Obama’s Strategic Doctrine: W Lite
The Obama Administration’s “Defense Strategic Guidance” (DSG), which was unveiled on January 5 as part of the broader programmatic document, Sustaining US Global Leadership: Priorities for 21st Century Defense, has been greeted with neoconservative howls of rage. The document “sends a clear message to America’s adversaries: Go for it,” was the view of the Washington Times editorialist, “this mini-Quadrennial Defense Review is an eight-page admission of American impotence.”
It is nothing of the kind. Obama’s DSG replicates all of the flawed strategic assumptions of the Bush era. Reading a short statement at a press briefing at the Pentagon to unveil the DSG, President Obama spoke of “enduring national interests” in maintaining the unparalleled U.S. military superiority, “ready for the full range of contingencies and threats” amidst “a complex and growing array of security challenges across the globe.”
Obama made no attempt to outline the basis for his claim that the security threats to America are growing, or to provide his own definition of “enduring national interest.” The terms “full-range,” “contingencies,” “threats,” or “security challenges,” are not value-neutral. Obama used them within a paradigm which treats the entire world as a legitimate sphere of interest of the United States. The consequence is that there will be new wars, as unrelated to the realist understanding of this country’s national interest as have been those in the Balkans under Clinton or in Iraq and Afghanistan under Bush.
Far from heralding “the massive $450 billion in defense budget cuts over the next 10 years” the President stated that “global responsibilities demand leadership, the defense budget will still be larger than it was toward the end of the Bush administration.” This means that the rate of growth will slow down somewhat—and 45 billion a year is a drop in the $16 trillion ocean of debt—but there will be no “cuts.” Obama further stated that our defense spending “continues to be larger than roughly the next ten countries combined.” It is less than the rest of the world combined—the preferred neocon level of spending—but it is still much more than America needs, or can afford to spend.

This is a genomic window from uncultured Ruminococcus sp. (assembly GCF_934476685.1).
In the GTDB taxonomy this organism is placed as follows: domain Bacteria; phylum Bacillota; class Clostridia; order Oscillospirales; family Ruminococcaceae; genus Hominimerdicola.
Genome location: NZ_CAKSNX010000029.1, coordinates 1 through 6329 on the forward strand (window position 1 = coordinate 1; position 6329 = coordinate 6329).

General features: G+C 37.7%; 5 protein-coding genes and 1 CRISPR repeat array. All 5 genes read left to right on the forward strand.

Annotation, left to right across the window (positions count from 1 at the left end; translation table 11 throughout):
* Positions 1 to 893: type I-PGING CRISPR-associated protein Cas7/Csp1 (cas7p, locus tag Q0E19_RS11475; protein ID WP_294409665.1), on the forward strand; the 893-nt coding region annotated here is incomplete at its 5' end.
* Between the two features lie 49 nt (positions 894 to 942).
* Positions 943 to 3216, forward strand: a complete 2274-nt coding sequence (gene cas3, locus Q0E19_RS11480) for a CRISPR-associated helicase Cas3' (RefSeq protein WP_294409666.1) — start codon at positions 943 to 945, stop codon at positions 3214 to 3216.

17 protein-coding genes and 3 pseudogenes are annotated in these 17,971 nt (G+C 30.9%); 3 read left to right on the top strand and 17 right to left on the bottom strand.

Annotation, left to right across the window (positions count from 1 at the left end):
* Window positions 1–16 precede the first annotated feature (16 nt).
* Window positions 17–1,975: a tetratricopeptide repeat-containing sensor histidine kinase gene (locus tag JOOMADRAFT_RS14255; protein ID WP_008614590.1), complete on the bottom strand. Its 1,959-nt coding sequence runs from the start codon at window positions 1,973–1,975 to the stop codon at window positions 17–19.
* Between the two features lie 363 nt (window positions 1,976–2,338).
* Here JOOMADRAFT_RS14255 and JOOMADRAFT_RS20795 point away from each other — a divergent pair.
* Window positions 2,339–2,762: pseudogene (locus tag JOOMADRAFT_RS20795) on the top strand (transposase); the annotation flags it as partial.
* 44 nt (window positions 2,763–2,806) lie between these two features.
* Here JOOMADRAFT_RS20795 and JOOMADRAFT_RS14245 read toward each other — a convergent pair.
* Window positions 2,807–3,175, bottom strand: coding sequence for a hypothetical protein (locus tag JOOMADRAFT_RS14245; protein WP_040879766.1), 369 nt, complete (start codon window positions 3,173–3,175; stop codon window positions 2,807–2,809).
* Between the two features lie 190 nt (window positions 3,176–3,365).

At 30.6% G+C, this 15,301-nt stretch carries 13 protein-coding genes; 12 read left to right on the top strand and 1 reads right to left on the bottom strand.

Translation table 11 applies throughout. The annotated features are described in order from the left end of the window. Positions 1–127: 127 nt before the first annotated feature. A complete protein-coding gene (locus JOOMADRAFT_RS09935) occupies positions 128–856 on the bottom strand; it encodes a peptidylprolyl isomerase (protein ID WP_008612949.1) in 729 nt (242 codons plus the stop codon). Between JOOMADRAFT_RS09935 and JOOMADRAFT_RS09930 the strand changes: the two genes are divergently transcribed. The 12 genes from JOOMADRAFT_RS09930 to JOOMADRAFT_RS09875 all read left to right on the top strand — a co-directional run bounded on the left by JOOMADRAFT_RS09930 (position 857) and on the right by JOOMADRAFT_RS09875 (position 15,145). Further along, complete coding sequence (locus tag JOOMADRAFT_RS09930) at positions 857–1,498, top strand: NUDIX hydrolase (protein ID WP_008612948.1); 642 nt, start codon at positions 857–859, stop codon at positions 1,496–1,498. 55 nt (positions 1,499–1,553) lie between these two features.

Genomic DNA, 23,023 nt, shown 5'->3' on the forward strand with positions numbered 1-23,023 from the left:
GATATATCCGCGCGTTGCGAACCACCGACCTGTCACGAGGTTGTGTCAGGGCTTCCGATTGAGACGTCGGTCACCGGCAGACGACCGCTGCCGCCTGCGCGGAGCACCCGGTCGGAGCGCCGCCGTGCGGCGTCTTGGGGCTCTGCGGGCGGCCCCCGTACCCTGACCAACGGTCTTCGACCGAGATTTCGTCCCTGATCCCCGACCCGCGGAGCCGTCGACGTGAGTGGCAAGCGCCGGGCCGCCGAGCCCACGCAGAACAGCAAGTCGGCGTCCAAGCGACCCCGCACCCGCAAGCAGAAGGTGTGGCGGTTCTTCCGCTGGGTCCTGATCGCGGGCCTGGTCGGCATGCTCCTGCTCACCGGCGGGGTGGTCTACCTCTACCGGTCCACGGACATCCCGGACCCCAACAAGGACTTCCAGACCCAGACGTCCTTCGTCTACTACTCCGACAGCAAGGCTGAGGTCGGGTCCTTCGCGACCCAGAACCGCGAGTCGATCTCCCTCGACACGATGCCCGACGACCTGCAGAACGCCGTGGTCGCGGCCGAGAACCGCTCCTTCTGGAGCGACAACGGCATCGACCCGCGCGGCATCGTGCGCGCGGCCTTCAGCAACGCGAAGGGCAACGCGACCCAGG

The DSG claims that in the decades ahead it will be the task of the United States to “confront and defeat aggression anywhere in the world.” “Even when U.S. forces are committed to a large-scale operation in one region,” it declares, “they will be capable of denying the objectives of - or imposing unacceptable costs on - an opportunistic aggressor in a second region.” This means that the totality of what the DSG treats as American commitments and interests around the world will continue to exceed the ability of the United States to defend them.
A strategically innovative president would accept the limits of American power and seek to establish a rational correlation between its ends and means. He would turn America into a “normal” power pursuing limited political, economic, and military objectives in a world populated by other powers doing the same. But Obama and his team remain wholly unwilling to do any such thing (not to mention his likely Republican opponents). His view of America’s role in the world still produces strategic blueprints for new self-justifying interventions around the world—interventions which are not merely unnecessary but detrimental to U.S. interests. “Making the world safe for democracy” has morphed since 1917 into many strange pursuits: making Libya, Syria, and Bosnia safe for the Islamic radicals; making Kosovo safe for the KLA. Under Obama the bipartisan continuity of methods and objectives has remained intact. The continuity of imperial assumptions and practices remains unbroken.
The DSG is a flawed document. The key issue of ends and means of American military power is still unexplored, and will remain so regardless of what happens next November.